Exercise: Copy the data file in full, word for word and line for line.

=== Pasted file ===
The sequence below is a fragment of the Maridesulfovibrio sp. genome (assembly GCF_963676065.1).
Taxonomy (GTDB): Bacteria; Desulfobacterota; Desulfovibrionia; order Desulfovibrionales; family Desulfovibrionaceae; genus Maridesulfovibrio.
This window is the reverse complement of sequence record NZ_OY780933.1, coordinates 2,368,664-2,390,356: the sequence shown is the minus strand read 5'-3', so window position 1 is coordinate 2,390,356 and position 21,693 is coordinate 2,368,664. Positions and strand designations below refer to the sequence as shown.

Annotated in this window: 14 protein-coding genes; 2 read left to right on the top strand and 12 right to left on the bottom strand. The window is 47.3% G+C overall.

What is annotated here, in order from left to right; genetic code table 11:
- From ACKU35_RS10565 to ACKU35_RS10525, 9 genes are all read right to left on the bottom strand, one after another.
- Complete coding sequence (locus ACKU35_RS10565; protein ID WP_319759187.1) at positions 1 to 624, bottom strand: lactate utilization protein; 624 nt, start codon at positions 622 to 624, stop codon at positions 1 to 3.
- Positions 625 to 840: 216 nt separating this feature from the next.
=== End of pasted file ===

The sequence below is a fragment of the Maridesulfovibrio sp. genome (assembly GCF_963676065.1).
Taxonomy (GTDB): Bacteria; Desulfobacterota; Desulfovibrionia; order Desulfovibrionales; family Desulfovibrionaceae; genus Maridesulfovibrio.
This window is the reverse complement of sequence record NZ_OY780933.1, coordinates 2,368,664-2,390,356: the sequence shown is the minus strand read 5'-3', so window position 1 is coordinate 2,390,356 and position 21,693 is coordinate 2,368,664. Positions and strand designations below refer to the sequence as shown.

Annotated in this window: 14 protein-coding genes; 2 read left to right on the top strand and 12 right to left on the bottom strand. The window is 47.3% G+C overall.

What is annotated here, in order from left to right; genetic code table 11:
- From ACKU35_RS10565 to ACKU35_RS10525, 9 genes are all read right to left on the bottom strand, one after another.
- Complete coding sequence (locus ACKU35_RS10565; protein ID WP_319759187.1) at positions 1 to 624, bottom strand: lactate utilization protein; 624 nt, start codon at positions 622 to 624, stop codon at positions 1 to 3.
- Positions 625 to 840: 216 nt separating this feature from the next.